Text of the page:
Sunday, January 6, 2013

Three Sisters and Beans

Red Beans by cookbookman17

January 6

National Bean Day

Happy National Bean Day. Considered one of the Three Sisters by Native Americans, beans were a staple of Native American food when Christopher Columbus discovered America. It was also one of the food sources that Native Americans taught European settlers to grow. Without the Native Americans teaching European settlers how to grow, harvest and eat the Three Sisters (corn, beans and squash) the European settlers would have died. 

In 1683, William Penn wrote of the Native American diet. "Their diet is maize, or Indian corn, diverse ways prepared: sometimes roasted in the ashes, sometimes beaten and boiled with water, which they call hominy; they also have cakes, not unpleasant to eat. They have likewise several sorts of beans and peas that are good nourishment."

Native American beans were typically shelled, boiled then dried. They would cook the beans in stews or soups. Sometimes they would add the beans to cornbread as well. 

Although beans were important to the Native American tribes they were not indigenous to the east coast. Beans were a trade item that came to the Native American tribes from Central and South America. The three sisters had been grown by Native Americans during prehistoric and historical times.  You can read how the domestication of the Three Sisters at

Three Sisters Garden
There are many stories told by different Native American tribes as to the origins of the Three Sisters Garden. Here are just two of those legends. They were taken from an oral account given to students at Centennial College by Lois Thomas of Cornwall Island. The legends are found in "Indian Legends of Eastern Canada."

The Three Sisters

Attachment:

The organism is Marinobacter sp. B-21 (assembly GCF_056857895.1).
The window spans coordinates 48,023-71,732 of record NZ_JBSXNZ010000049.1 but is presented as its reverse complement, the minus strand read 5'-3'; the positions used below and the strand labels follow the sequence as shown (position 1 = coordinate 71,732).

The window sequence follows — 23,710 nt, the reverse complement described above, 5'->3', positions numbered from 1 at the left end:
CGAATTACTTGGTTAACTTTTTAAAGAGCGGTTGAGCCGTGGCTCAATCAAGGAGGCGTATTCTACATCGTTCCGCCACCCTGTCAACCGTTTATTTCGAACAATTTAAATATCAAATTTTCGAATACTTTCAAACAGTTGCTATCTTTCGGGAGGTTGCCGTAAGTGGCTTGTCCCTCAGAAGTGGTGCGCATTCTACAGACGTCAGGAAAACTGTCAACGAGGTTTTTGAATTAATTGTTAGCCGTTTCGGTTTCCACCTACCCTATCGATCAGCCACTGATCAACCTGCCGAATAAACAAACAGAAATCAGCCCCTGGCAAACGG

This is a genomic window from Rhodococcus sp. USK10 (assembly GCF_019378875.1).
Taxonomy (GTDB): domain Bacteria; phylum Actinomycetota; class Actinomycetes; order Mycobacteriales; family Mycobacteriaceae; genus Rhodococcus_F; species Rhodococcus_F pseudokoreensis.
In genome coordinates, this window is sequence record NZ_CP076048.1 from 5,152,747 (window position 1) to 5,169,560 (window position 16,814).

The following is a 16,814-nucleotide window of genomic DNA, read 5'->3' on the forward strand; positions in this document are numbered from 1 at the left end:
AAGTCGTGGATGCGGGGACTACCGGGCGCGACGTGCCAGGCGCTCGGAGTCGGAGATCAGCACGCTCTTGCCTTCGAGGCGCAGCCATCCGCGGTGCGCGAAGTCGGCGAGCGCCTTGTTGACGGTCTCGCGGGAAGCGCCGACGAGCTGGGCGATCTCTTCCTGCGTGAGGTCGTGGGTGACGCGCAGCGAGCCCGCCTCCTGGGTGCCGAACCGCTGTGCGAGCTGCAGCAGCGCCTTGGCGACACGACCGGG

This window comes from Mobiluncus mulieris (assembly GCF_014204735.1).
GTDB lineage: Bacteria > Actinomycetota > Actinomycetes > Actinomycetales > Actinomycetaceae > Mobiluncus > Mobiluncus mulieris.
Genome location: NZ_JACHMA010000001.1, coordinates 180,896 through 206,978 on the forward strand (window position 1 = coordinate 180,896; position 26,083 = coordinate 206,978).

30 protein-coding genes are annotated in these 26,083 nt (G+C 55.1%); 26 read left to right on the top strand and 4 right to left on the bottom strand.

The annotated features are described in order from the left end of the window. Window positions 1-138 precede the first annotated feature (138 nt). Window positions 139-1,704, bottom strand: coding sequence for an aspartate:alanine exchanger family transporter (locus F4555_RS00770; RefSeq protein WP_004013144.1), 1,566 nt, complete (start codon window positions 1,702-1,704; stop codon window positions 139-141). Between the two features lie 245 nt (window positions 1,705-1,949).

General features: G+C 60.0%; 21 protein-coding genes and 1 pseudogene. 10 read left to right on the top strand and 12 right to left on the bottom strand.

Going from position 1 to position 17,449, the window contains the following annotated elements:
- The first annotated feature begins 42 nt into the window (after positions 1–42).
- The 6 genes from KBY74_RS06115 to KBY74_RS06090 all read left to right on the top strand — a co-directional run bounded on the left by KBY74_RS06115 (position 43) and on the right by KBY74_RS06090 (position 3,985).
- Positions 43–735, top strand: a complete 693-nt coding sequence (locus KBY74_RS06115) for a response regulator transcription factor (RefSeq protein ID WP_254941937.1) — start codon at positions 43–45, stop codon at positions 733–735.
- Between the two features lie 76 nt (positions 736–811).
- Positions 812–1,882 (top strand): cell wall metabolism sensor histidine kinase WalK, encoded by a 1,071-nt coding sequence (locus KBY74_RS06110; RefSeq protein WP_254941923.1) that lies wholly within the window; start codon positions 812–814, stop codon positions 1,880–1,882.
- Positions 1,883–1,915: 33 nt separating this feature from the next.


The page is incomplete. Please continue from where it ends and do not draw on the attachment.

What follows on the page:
A long time ago there were three sisters who lived together in a field.
These sisters were quite different from one another in their size and way of dressing. The little sister was so young that she could only crawl at first, and she was dressed in green.

The second sister wore a bright yellow dress, and she had a way of running off by herself when the sun shone and the soft wind blew in her face.

The third was the eldest sister, standing always very straight and tall above the other sisters and trying to protect them. She wore a pale green shawl, and she had long, yellow hair that tossed about her head in the breeze.

There was one way the sisters were all alike, though. They loved each other dearly, and they always stayed together. This made them very strong.

One day a stranger came to the field of the Three Sisters - a Mohawk boy. He talked to the birds and other animals - this caught the attention of the three sisters.

Late that summer, the youngest and smallest sister disappeared. Her sisters were sad.

Again the Mohawk boy came to the field to gather reeds at the water's edge. The two sisters who were left watched his moccasin trail, and that night the second sister - the one in the yellow dress - disappeared as well.

Now the Elder Sister was the only one left.

She continued to stand tall in her field. When the Mohawk boy saw that she missed her sisters, he brought them all back together and they became stronger together, again.

The Iroquois Legend of the Three Sisters
Erney, Diana. 1996. Long live the Three Sisters. Organic Gardening. November. p. 37-40.

The term “Three Sisters” emerged from the Iroquois creation myth. It was said that the earth began when “Sky Woman” who lived in the upper world peered through a hole in the sky and fell through to an endless sea. The animals saw her coming, so they took the soil from the bottom of the sea and spread it onto the back of a giant turtle to provide a safe place for her to land. This “Turtle Island” is now what we call North America.

Sky woman had become pregnant before she fell. When she landed, she gave birth to a daughter. When the daughter grew into a young woman, she also became pregnant (by the West wind). She died while giving birth to twin boys. Sky Woman buried her daughter in the “new earth.” From her grave grew three sacred plants—corn, beans, and squash. These plants provided food for her sons, and later, for all of humanity. These special gifts ensured the survival of the Iroquois people.

You can build your own Three Sisters Garden. For more information on how to do this go to this link.

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